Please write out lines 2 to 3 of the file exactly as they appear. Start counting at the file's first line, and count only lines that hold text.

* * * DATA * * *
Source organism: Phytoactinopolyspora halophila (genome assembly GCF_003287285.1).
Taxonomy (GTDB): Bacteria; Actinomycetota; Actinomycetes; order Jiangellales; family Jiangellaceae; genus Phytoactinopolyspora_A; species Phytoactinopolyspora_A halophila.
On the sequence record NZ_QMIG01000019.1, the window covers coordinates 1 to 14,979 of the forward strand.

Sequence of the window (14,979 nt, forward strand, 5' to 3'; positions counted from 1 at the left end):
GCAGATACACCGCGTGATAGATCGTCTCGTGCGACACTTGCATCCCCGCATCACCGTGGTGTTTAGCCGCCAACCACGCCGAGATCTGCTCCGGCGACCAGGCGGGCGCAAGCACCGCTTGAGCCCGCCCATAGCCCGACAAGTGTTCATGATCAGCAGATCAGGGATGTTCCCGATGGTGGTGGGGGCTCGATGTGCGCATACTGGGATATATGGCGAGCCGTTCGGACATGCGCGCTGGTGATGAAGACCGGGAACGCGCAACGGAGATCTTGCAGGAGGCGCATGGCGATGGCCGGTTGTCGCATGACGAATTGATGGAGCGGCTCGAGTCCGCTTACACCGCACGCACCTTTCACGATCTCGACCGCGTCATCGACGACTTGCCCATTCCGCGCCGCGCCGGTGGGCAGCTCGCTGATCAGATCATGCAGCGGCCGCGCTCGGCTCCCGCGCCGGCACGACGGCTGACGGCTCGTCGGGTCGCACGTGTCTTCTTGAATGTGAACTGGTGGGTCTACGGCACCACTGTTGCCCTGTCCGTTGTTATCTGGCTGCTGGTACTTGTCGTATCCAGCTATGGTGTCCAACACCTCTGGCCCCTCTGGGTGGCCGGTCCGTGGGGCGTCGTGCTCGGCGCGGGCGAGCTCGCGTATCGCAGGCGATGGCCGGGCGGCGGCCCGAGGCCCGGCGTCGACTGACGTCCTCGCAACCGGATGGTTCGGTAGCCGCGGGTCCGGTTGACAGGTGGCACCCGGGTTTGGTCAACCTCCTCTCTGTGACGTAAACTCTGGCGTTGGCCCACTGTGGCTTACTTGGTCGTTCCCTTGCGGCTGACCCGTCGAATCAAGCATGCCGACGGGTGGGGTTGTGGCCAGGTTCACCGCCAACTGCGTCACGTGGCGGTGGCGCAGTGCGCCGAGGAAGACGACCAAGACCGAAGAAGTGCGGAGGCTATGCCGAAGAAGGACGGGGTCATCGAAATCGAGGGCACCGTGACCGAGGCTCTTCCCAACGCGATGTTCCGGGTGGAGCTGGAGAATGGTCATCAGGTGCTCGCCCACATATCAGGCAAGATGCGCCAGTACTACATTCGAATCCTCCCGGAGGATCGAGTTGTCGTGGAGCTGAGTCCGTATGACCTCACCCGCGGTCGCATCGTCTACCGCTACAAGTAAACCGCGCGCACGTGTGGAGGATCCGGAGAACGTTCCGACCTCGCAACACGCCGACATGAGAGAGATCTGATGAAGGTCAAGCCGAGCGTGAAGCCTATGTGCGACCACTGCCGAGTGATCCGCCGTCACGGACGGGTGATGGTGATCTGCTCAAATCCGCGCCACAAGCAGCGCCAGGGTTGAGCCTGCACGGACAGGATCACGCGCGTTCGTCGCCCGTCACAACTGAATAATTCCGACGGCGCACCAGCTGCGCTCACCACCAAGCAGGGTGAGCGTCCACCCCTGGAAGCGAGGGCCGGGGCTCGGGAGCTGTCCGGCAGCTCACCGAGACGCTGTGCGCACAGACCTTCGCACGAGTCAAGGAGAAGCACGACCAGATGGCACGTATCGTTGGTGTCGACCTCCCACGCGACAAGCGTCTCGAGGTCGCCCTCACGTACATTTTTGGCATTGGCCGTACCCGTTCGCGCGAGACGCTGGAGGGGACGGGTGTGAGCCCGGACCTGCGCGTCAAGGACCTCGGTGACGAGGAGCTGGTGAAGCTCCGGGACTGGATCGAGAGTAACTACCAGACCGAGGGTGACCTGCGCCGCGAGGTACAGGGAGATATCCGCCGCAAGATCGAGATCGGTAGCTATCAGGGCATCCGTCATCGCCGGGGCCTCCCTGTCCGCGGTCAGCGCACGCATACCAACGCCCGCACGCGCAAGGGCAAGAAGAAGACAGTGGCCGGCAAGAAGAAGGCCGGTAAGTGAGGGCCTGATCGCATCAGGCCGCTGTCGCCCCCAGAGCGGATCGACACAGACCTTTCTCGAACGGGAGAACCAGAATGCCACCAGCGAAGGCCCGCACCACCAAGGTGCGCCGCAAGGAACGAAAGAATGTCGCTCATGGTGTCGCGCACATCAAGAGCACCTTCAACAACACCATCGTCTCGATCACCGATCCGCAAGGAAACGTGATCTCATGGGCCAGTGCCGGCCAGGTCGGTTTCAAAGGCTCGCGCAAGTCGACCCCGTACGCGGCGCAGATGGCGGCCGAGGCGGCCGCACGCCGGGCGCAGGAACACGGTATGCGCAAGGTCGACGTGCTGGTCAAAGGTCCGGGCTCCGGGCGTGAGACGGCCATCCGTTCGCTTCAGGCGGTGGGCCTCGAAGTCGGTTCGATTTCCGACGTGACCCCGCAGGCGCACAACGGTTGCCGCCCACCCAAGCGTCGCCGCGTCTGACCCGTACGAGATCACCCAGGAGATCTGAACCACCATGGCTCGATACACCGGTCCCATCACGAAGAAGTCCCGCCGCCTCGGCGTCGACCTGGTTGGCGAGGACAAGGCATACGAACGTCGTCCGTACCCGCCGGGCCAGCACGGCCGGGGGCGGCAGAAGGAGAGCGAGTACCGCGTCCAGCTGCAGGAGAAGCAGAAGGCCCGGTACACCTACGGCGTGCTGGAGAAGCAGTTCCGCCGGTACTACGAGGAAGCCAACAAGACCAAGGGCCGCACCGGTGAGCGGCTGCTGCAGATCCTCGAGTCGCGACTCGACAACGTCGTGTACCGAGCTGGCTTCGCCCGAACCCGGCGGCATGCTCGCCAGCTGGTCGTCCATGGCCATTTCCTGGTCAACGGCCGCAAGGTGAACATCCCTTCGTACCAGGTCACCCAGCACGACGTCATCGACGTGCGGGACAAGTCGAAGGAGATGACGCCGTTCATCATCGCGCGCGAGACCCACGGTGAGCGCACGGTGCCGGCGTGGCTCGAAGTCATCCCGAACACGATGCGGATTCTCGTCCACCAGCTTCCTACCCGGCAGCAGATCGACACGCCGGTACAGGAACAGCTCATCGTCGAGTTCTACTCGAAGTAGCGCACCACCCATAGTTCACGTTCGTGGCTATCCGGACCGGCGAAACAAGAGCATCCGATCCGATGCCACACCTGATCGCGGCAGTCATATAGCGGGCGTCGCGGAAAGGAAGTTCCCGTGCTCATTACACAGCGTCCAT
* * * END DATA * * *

Taxonomy (GTDB): Bacteria; Actinomycetota; Actinomycetes; order Jiangellales; family Jiangellaceae; genus Phytoactinopolyspora_A; species Phytoactinopolyspora_A halophila.
On the sequence record NZ_QMIG01000019.1, the window covers coordinates 1 to 14,979 of the forward strand.